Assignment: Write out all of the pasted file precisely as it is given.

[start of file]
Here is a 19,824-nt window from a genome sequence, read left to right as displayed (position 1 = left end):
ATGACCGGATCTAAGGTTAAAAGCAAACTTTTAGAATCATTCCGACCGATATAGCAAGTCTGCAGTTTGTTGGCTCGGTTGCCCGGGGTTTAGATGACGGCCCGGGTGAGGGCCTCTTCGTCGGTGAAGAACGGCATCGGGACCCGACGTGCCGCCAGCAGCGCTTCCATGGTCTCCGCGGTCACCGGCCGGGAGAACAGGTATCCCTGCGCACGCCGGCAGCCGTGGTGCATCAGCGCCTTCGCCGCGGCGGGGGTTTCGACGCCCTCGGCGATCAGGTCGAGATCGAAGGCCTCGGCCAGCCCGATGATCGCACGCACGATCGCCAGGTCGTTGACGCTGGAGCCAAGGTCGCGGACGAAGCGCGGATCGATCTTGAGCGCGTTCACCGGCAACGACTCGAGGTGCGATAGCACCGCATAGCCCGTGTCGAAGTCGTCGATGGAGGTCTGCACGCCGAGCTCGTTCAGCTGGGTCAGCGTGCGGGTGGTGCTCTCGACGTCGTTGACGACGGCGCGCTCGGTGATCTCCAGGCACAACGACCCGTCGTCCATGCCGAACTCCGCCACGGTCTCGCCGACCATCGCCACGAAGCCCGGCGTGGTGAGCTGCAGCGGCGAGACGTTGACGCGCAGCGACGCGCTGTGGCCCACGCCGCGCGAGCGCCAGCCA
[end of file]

Here is a 19,824-nt window from a genome sequence, read left to right as displayed (position 1 = left end):
ATGACCGGATCTAAGGTTAAAAGCAAACTTTTAGAATCATTCCGACCGATATAGCAAGTCTGCAGTTTGTTGGCTCGGTTGCCCGGGGTTTAGATGACGGCCCGGGTGAGGGCCTCTTCGTCGGTGAAGAACGGCATCGGGACCCGACGTGCCGCCAGCAGCGCTTCCATGGTCTCCGCGGTCACCGGCCGGGAGAACAGGTATCCCTGCGCACGCCGGCAGCCGTGGTGCATCAGCGCCTTCGCCGCGGCGGGGGTTTCGACGCCCTCGGCGATCAGGTCGAGATCGAAGGCCTCGGCCAGCCCGATGATCGCACGCACGATCGCCAGGTCGTTGACGCTGGAGCCAAGGTCGCGGACGAAGCGCGGATCGATCTTGAGCGCGTTCACCGGCAACGACTCGAGGTGCGATAGCACCGCATAGCCCGTGTCGAAGTCGTCGATGGAGGTCTGCACGCCGAGCTCGTTCAGCTGGGTCAGCGTGCGGGTGGTGCTCTCGACGTCGTTGACGACGGCGCGCTCGGTGATCTCCAGGCACAACGACCCGTCGTCCATGCCGAACTCCGCCACGGTCTCGCCGACCATCGCCACGAAGCCCGGCGTGGTGAGCTGCAGCGGCGAGACGTTGACGCGCAGCGACGCGCTGTGGCCCACGCCGCGCGAGCGCCAGCCA